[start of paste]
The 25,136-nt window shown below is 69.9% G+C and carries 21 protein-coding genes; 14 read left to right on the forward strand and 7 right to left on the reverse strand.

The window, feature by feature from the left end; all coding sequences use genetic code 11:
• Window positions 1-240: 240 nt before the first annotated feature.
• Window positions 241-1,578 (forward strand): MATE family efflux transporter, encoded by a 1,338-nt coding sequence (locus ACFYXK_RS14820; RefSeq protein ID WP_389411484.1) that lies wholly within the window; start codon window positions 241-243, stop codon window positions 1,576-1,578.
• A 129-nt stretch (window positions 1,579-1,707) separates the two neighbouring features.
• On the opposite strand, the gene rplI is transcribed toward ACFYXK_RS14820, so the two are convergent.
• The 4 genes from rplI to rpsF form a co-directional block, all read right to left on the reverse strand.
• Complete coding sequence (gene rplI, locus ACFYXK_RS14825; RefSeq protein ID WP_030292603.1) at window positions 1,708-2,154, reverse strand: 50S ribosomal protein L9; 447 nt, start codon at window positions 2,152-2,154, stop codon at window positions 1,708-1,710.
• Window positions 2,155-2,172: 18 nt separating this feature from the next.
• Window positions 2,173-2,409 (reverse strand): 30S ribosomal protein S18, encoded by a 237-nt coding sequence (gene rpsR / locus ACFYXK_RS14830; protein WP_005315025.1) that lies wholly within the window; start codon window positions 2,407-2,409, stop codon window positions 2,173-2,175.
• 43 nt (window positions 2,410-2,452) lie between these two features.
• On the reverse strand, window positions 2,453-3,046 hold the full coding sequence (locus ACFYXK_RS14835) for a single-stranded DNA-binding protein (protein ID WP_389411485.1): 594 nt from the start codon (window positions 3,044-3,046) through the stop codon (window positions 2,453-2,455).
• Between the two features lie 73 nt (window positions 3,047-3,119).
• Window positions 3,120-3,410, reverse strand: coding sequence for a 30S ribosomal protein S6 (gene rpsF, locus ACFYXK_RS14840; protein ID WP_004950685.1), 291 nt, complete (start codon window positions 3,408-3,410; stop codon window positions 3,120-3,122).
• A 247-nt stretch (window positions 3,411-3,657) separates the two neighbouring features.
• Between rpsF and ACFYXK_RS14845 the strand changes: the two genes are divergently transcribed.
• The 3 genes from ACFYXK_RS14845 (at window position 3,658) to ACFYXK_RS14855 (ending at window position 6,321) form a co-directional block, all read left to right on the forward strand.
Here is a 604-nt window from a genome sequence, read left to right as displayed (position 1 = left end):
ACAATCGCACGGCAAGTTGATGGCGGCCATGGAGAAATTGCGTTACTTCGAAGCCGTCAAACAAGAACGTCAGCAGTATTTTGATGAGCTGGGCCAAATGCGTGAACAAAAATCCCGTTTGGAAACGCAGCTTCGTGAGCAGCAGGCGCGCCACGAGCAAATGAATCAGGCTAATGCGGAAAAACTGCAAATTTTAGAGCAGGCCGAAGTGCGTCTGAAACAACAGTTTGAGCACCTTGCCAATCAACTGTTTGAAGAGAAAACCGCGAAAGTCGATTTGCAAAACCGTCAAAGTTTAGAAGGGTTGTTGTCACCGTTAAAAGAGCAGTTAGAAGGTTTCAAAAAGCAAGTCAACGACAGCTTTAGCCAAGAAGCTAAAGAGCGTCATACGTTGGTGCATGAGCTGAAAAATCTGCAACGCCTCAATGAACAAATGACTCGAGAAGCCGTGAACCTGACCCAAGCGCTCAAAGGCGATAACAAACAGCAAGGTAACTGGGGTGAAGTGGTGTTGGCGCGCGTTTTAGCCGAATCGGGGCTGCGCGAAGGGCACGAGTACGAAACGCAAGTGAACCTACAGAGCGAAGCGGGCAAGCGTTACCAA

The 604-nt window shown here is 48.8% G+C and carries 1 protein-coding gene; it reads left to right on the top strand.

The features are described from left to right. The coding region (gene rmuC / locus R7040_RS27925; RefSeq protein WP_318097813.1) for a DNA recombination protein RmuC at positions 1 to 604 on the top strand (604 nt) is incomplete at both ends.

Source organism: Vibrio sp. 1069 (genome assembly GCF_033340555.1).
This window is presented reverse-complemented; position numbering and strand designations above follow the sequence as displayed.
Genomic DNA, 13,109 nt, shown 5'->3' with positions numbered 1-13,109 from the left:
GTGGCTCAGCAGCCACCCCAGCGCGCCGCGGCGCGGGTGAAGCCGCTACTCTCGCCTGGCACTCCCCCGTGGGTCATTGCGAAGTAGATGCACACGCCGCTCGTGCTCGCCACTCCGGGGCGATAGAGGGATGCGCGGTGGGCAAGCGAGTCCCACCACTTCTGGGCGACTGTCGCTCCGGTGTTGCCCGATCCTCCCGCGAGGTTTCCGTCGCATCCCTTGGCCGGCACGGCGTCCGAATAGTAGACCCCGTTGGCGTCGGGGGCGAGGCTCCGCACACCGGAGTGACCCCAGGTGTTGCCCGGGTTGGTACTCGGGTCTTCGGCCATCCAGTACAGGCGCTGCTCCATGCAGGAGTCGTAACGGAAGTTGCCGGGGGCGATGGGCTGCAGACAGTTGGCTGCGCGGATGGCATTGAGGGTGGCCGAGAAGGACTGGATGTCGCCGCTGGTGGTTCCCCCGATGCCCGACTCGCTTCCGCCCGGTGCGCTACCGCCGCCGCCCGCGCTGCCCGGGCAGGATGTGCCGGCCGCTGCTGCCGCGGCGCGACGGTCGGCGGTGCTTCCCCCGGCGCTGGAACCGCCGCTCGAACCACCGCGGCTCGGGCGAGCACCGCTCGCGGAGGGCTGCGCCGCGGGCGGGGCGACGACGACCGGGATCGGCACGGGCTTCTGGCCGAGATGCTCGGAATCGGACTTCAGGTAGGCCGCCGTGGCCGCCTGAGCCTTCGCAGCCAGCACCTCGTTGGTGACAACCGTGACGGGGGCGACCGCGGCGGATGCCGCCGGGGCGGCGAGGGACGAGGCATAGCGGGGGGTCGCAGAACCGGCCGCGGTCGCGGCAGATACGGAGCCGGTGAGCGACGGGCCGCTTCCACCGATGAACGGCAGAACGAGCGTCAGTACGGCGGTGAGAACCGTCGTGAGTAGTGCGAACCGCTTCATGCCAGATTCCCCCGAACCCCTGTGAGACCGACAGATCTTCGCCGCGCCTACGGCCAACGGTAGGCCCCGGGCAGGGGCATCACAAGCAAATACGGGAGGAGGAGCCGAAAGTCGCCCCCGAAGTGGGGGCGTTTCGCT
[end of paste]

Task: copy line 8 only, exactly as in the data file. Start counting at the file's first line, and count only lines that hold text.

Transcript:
• Complete coding sequence (gene rplI, locus ACFYXK_RS14825; RefSeq protein ID WP_030292603.1) at window positions 1,708-2,154, reverse strand: 50S ribosomal protein L9; 447 nt, start codon at window positions 2,152-2,154, stop codon at window positions 1,708-1,710.